?Creativity makes a leap, then looks to see where it is.?
Billy Martin is a percussionist, filmmaker, music producer, composer, sculptor, visual artist, and carpenter and is part of the groundbreaking jazz trio Martin, Medeski & Wood. His latest musical production (due out this month) is Road to Jajouka, a remix tribute to Morocco’s Master Musicians of Jajouka (see Voice review here). Recently he took the time for a conversation with Wanda Waterman about his ?innocent? approach to artistic creation, the importance of sincerity, and his first major film score. This is the conclusion of a two-part feature (see the first part here).
?They Just Happened?
Billy Martin continues to explain his views on the importance of ?unguarded expression? in creativity: ?To be honest, most of the best things I’ve done or collaborated on were not meticulously planned out?they just happened.
Everything I do, from performing to composing to visual art, is done that way.?
So how does ?unguarded expression? work out in practice? ?If I’m working on a piece of visual art, for example, I just start with a line or a colour. That’s the first action, and then something else comes from that. It starts taking shape and I start following it and shaping it.
?The same thing with music: I’ll make a sound and then I’ll answer that sound with another sound. I call it a ?string of phrases.?
?I work with student musicians to help them build their vocabulary in this way. Even in conversations like this one, you say one thing, you leave a space, and you say something else. You just string along and add to each phrase. The phrases either complement or contrast each other.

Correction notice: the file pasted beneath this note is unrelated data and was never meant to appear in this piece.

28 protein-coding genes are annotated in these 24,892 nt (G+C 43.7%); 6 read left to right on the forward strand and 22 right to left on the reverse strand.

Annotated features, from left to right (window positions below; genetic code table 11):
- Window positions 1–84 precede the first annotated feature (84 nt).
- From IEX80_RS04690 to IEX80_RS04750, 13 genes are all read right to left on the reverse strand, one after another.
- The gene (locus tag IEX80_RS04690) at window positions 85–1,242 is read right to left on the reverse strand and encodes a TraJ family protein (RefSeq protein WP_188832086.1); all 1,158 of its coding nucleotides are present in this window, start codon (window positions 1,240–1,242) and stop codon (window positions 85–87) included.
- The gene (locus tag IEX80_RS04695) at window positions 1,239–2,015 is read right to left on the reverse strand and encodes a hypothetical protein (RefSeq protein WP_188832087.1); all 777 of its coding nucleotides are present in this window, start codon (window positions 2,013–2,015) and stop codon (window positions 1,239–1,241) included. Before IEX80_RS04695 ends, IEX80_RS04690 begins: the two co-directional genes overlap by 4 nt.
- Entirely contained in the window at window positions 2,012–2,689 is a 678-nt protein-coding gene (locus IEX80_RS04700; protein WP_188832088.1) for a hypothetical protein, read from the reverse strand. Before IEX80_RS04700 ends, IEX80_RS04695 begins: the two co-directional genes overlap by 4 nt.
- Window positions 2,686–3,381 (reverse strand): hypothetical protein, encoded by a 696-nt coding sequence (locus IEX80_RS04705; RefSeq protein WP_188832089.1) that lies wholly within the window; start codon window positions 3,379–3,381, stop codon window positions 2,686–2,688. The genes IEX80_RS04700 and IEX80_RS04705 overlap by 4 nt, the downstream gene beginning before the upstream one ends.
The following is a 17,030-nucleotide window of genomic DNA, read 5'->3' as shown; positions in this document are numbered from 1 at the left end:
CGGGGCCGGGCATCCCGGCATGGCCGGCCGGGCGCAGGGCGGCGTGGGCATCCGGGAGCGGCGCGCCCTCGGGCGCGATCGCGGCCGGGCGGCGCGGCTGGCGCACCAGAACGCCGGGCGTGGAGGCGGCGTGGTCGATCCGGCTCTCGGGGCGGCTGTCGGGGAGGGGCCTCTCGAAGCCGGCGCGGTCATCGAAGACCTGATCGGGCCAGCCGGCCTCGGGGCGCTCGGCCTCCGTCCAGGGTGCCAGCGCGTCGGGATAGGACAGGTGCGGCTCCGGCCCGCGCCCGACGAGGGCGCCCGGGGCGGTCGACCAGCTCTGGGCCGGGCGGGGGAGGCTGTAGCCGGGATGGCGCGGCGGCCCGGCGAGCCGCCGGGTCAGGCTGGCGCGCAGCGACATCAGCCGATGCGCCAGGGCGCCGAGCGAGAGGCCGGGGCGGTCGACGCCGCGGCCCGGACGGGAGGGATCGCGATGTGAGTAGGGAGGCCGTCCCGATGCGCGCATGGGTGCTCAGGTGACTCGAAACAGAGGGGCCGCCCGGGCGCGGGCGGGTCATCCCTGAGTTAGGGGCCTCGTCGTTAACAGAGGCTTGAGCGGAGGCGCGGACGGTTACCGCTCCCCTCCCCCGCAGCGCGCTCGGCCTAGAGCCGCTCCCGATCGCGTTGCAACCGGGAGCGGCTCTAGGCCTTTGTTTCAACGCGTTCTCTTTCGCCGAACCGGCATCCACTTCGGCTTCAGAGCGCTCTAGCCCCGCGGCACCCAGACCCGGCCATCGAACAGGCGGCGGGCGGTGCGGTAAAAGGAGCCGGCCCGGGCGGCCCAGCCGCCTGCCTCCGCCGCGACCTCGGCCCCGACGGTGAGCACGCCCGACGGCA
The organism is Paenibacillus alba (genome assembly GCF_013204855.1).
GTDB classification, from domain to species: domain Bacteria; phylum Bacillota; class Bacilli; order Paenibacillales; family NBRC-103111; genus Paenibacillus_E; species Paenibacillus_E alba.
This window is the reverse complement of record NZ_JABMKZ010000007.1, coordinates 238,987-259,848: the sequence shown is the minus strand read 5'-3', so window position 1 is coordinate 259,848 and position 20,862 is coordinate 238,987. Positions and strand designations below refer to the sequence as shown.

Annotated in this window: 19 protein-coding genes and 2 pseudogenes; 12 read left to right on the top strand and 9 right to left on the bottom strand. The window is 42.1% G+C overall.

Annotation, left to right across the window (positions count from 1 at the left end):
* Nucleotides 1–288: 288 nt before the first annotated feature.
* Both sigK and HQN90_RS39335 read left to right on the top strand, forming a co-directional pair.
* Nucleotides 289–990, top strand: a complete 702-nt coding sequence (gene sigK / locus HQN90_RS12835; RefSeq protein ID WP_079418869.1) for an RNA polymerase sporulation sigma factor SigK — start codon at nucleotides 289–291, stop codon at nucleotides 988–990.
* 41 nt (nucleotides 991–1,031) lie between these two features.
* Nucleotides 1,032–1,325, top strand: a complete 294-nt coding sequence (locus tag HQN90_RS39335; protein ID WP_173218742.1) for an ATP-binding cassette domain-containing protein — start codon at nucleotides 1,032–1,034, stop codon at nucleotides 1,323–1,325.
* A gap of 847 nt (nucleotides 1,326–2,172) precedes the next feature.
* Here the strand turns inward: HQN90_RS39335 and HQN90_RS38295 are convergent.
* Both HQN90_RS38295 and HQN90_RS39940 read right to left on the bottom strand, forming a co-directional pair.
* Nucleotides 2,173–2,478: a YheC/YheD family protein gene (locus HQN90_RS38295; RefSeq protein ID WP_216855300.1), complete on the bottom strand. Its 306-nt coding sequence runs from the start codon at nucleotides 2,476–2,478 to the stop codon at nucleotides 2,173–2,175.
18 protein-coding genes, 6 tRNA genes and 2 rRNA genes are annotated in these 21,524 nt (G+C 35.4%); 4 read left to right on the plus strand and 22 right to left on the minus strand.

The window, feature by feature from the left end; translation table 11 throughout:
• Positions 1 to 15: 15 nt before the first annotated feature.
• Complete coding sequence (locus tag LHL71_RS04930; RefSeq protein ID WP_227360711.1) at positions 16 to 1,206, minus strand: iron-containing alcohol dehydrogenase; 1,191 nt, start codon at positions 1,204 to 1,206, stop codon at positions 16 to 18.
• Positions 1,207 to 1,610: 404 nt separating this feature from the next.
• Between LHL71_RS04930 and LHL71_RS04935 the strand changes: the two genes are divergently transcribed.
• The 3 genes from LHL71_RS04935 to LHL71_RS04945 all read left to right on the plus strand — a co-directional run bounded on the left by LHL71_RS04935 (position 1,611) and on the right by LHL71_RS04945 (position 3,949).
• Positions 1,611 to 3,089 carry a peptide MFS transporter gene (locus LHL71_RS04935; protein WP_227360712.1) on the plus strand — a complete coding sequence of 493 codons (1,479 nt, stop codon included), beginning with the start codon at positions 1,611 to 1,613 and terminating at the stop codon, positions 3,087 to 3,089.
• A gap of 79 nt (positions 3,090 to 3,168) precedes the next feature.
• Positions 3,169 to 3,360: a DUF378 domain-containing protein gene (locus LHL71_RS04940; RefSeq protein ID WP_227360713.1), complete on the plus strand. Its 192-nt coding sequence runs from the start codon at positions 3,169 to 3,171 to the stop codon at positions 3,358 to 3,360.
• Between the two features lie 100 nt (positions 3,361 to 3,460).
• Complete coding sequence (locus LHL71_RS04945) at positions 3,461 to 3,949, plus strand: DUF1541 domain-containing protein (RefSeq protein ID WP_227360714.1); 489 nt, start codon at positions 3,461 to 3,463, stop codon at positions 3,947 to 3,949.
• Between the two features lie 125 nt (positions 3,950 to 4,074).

?When I compose I just sit at the piano and put my fingers on the keys without any idea what chord I’m playing or what It’s going to be. Then I’ll move my fingers to another place. I’m developing a kind of language just by moving my fingers around and using my ears. After a while a pattern emerges.
?I always try to maintain that innocent approach. It’s a way of being honest with yourself and your audience, that this is who you are and You’re giving it your all. It’s the same thing for a writer or anybody who’s a performing artist. It’s all performance art for me. You make an action and you follow it, whether It’s erasing or adding or editing?It’s performance.?
In My Solitude . . .
Billy cites the guarding of sufficient parcels of time and space as a necessary condition for the creative life.
?Sometimes domestic distractions add to the creative experience,? he remarks, ?but there are so many things happening in our lives that we really have to make sure that we have the space and the solitude to let projects take shape. You need the time to be able to take chances and make mistakes.?
Another important consideration is his relationship to his physical environment. ?If I’m drumming, for example, my relationship to my instrument?how the instrument sounds, how it resonates?is important. All instruments have a personality. And then there’s the room You’re in?smells, acoustics, the sounds around you, vibrations . . . are all going to influence your playing and output.?
?My next project is the score for a Hungarian film called Mirage. It’s basically a western that takes place in Hungary, about a soccer player who defects from the team because It’s a fixed game.
?He’s gotta get out of town, so he ends up in the Puszta, which is an outlands region of Hungary. It’s actually a very beautiful area with lots of farmland and now there’s a protected nature reserve there, but when communism fell a lot of people quickly became farm lords and kept people in forced captivity to work the farms. This soccer player ends up on one of these work farms.
?There’s actually a lot of humour in it. I’m really excited to be working with this director and also because It’s the first major film for me as sole composer. There’ll be an African feel along with the chamber music that I write.
?That’s my next major project, but I have so many other things going on!?